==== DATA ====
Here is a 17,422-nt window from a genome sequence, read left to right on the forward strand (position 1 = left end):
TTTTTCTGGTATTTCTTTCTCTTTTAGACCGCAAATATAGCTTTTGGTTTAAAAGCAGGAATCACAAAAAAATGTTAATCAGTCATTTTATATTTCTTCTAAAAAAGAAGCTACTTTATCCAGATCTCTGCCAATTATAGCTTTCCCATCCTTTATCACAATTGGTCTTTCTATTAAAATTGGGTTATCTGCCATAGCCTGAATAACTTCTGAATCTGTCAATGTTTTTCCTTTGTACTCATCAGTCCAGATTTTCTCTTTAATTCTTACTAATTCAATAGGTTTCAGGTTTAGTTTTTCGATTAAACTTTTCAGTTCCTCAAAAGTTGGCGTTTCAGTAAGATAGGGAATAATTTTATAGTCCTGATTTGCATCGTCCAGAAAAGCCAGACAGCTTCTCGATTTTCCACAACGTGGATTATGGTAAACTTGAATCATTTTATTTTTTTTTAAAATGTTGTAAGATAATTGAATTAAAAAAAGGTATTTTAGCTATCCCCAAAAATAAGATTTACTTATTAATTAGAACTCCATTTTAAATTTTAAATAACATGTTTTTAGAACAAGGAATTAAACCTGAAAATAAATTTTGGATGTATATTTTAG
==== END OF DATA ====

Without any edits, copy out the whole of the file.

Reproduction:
Here is a 17,422-nt window from a genome sequence, read left to right on the forward strand (position 1 = left end):
TTTTTCTGGTATTTCTTTCTCTTTTAGACCGCAAATATAGCTTTTGGTTTAAAAGCAGGAATCACAAAAAAATGTTAATCAGTCATTTTATATTTCTTCTAAAAAAGAAGCTACTTTATCCAGATCTCTGCCAATTATAGCTTTCCCATCCTTTATCACAATTGGTCTTTCTATTAAAATTGGGTTATCTGCCATAGCCTGAATAACTTCTGAATCTGTCAATGTTTTTCCTTTGTACTCATCAGTCCAGATTTTCTCTTTAATTCTTACTAATTCAATAGGTTTCAGGTTTAGTTTTTCGATTAAACTTTTCAGTTCCTCAAAAGTTGGCGTTTCAGTAAGATAGGGAATAATTTTATAGTCCTGATTTGCATCGTCCAGAAAAGCCAGACAGCTTCTCGATTTTCCACAACGTGGATTATGGTAAACTTGAATCATTTTATTTTTTTTTAAAATGTTGTAAGATAATTGAATTAAAAAAAGGTATTTTAGCTATCCCCAAAAATAAGATTTACTTATTAATTAGAACTCCATTTTAAATTTTAAATAACATGTTTTTAGAACAAGGAATTAAACCTGAAAATAAATTTTGGATGTATATTTTAG